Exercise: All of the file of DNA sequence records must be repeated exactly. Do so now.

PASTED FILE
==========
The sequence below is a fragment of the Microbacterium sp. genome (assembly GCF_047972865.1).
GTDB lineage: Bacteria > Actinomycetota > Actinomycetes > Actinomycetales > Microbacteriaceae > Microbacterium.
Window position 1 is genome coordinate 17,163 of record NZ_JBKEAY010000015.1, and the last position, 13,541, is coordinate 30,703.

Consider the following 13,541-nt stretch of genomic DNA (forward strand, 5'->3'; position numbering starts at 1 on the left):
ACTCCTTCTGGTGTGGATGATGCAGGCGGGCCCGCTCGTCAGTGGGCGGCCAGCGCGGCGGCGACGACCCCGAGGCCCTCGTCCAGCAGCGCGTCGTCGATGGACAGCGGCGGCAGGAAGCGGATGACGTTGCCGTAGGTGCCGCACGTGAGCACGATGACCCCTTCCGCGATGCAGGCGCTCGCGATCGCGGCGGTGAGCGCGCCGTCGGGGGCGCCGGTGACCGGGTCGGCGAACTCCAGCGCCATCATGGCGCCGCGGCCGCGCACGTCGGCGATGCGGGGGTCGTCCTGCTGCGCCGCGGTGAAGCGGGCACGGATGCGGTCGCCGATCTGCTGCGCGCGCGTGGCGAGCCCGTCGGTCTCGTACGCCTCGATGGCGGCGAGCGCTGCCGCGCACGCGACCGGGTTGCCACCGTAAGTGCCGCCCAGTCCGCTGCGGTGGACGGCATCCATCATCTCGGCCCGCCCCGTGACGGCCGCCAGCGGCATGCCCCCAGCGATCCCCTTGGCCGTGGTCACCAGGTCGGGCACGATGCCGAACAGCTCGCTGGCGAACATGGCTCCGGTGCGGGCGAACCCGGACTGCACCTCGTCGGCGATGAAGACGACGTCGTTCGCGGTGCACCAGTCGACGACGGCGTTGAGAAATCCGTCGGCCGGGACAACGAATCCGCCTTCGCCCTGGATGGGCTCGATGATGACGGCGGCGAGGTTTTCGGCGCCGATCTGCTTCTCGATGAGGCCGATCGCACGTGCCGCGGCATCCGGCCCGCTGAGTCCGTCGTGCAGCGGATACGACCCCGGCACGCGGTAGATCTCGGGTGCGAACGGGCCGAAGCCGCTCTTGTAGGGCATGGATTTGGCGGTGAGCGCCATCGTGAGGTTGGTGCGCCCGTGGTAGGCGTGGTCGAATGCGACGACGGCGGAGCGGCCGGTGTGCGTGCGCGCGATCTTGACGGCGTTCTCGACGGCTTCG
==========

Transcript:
The sequence below is a fragment of the Microbacterium sp. genome (assembly GCF_047972865.1).
GTDB lineage: Bacteria > Actinomycetota > Actinomycetes > Actinomycetales > Microbacteriaceae > Microbacterium.
Window position 1 is genome coordinate 17,163 of record NZ_JBKEAY010000015.1, and the last position, 13,541, is coordinate 30,703.

Consider the following 13,541-nt stretch of genomic DNA (forward strand, 5'->3'; position numbering starts at 1 on the left):
ACTCCTTCTGGTGTGGATGATGCAGGCGGGCCCGCTCGTCAGTGGGCGGCCAGCGCGGCGGCGACGACCCCGAGGCCCTCGTCCAGCAGCGCGTCGTCGATGGACAGCGGCGGCAGGAAGCGGATGACGTTGCCGTAGGTGCCGCACGTGAGCACGATGACCCCTTCCGCGATGCAGGCGCTCGCGATCGCGGCGGTGAGCGCGCCGTCGGGGGCGCCGGTGACCGGGTCGGCGAACTCCAGCGCCATCATGGCGCCGCGGCCGCGCACGTCGGCGATGCGGGGGTCGTCCTGCTGCGCCGCGGTGAAGCGGGCACGGATGCGGTCGCCGATCTGCTGCGCGCGCGTGGCGAGCCCGTCGGTCTCGTACGCCTCGATGGCGGCGAGCGCTGCCGCGCACGCGACCGGGTTGCCACCGTAAGTGCCGCCCAGTCCGCTGCGGTGGACGGCATCCATCATCTCGGCCCGCCCCGTGACGGCCGCCAGCGGCATGCCCCCAGCGATCCCCTTGGCCGTGGTCACCAGGTCGGGCACGATGCCGAACAGCTCGCTGGCGAACATGGCTCCGGTGCGGGCGAACCCGGACTGCACCTCGTCGGCGATGAAGACGACGTCGTTCGCGGTGCACCAGTCGACGACGGCGTTGAGAAATCCGTCGGCCGGGACAACGAATCCGCCTTCGCCCTGGATGGGCTCGATGATGACGGCGGCGAGGTTTTCGGCGCCGATCTGCTTCTCGATGAGGCCGATCGCACGTGCCGCGGCATCCGGCCCGCTGAGTCCGTCGTGCAGCGGATACGACCCCGGCACGCGGTAGATCTCGGGTGCGAACGGGCCGAAGCCGCTCTTGTAGGGCATGGATTTGGCGGTGAGCGCCATCGTGAGGTTGGTGCGCCCGTGGTAGGCGTGGTCGAATGCGACGACGGCGGAGCGGCCGGTGTGCGTGCGCGCGATCTTGACGGCGTTCTCGACGGCTTCG